1. A retrospective quantitative analysis of the output of the OOP. Data spanned the 13 year period from the initiation of the OOP in 1991 to the year 2004. Data from available records were obtained from the Department of Orthopedics at Mulago National Referral Hospital (MNRH). Location and number of trips, patients seen, number of surgeries performed and funding information were compiled for analysis.
  2. A cross sectional descriptive analysis of 2 representative OOP sites. A descriptive analysis was conducted to characterize the outreach patient population served. The visits were an outreach in June 2004 from Mbale, a regional hospital, to the district/sub-district facilities compared with an outreach conducted in July 2004 to the regional hospital of Fort Portal. Age and diagnosis, in regards to degenerative conditions, back pain, and need for surgical referral were quantified.
  3. A cross sectional qualitative analysis pertaining to issues of access and effectiveness was conducted using semi-structured and key informant interviews. Key informant interviews were conducted in Kampala at the Ministry of Health (MOH), various NGOs, mulago national referral hospital, and the Institute of Public Health (IPH). Semi-structured interviews were conducted at 4 regionalreferal hospital sites of previous outreach,i.e. Arua, Masaka, Mbale, and Fort Portal, representing each of the northern, southern, eastern, and western regions respectively. A template question list was used to guide interviews. Key persons with varying levels of involvement in the OOP were targeted as interviewees [Table - 1]. All interviews were conducted by a single orthopedic surgeon; detailed notes were taken and later coded.
Qualitative data was analyzed and is presented in regards to the issues of access to care (availability, accessibility, accommodation, affordability and acceptability), effectiveness, and operational constraints. Results for effectiveness of the OOP are listed in 2 separate categories, harms/benefits and operational issues/constraints. Major and minor themes were gleaned using thematic analysis of the written interview records according to previously validated qualitative data analysis methodology [11] . Major themes were defined as those cited by more than half of respondents. Minor themes were cited by less than half of respondents.


Over the 13 year period from 1991-2004, the OOP accomplished 67 outreach visits. In total, 18 hospitals were visited over this period, primarily regional referral centers. The overall output of performance demonstrates 6,653 patients seen, and 1,071 patients having surgery. Yearly output totals in terms of number of patients screened and number of patients receiving operative care are displayed in [Figure - 1]. Associated costs to send an orthopedic team (orthopedic surgeon, clinical officer and theatre nurse) for each of the 67 outreach visits, over the period of 13 years, totaled US$12,701.

Analysis of the patient populations seen at the district/sub-district facilities compared to that at the regional referral hospital are outlined in [Table - 2]. 110 patients were screened at the district/sub-district level with an average age of 20.5 years compared to 39.8 years at the regional outreach. The ratio of patients requiring surgery was 16% compared to 9% at the regional hospital. Back pain was observed in 2%, compared to 10%. While 14% of patients presented with osteoarthritis (OA) and degenerative spine conditions at the regional hospital, there was a 7% prevalence rate seen in patients presenting to the district/sub-district site.

Barriers to Access

With regards to the barriers to access, interview data revealed apart from unavailability of services, the overwhelming reason for poor access was poverty and/or no money. A complete list of barriers to access from greatest prevalence within interview responses to least prevalent is provided in [Table - 2]. Distances from available services, along with poor road conditions/transportation were uniformly cited. Lack of awareness and sensitization of the community to service offerred were also frequently repoted problems.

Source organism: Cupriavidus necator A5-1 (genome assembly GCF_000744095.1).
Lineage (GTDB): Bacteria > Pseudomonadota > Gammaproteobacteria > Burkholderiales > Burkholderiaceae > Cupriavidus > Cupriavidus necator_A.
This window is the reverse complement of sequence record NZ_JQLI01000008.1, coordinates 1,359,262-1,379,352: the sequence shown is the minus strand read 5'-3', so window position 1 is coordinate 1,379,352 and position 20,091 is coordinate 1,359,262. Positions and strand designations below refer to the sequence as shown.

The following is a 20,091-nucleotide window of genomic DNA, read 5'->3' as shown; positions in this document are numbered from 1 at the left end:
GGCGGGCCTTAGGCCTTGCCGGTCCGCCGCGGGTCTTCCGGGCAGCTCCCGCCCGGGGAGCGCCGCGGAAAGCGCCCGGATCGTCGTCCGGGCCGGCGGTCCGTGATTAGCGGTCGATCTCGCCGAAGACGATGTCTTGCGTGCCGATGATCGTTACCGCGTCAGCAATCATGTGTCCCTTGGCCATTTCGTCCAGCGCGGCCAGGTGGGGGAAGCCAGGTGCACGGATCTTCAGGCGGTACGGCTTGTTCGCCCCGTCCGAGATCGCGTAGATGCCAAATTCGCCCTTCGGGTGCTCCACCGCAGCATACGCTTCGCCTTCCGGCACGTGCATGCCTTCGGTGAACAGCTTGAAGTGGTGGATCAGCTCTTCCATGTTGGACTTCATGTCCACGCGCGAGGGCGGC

Issues of Effectiveness

Major and minor themes revealed on qualitative analysis in regards to benefits of the OOP to the system are reported in [Table - 3]. Major and minor themes revealed on qualitative analysis in regards to benefits of the OOP system to the patient/family are reported in [Table - 4].

A summary of the harms of the OOP to the outreach site and to the department/surgeon are tabulated in [Table - 5].


The challenge of prioritization to successfully allocate scarce resources in the face of overwhelming need is formidable. With the push towards decentralization of Uganda′s healthcare system, the OOP was initiated by Mulago Hospital Department of Orthopedics in 1991. This paper has attempted to assess the output and effectiveness of the OOP over its initial 13 years in operation and hence draw conclusions about its perceived "success". The findings seem to highlight the essential nature of the outreach strategy to penetrate the great need that exists in the rural and disadvantaged population.

In order to move towards evidence-based interventions and appropriate prioritization, there is an essential need for an appreciation of the baseline. As in most of the developing world, Uganda has scant information and data regarding musculoskeletal conditions and therefore, a pressing need for surveys and quantification. There was overwhelming consensus amongst study participants of the importance for baseline surveys of need. With the connections established in rural outlying communities, the OOP can facilitate more comprehensive data gathering to begin to assess the needs of the communities served.

Prior to discussing the results of this study, specific limitations in design must be recognized. All interviews were conducted, coded, and analyzed by one individual, an orthopedic surgeon. While this permits familiarity and insight to the intervention, it presents the possibility of researcher bias for favorable analysis and conclusions. Beneficiary interviews, which may have permitted more valuable insight into barriers of access, were not conducted. Lastly, whilst the overwhelming need and obvious ability to benefit from surgery is apparent, the assumption of clinical and functional improvement is fallacious without adequate and reliable outcome measures.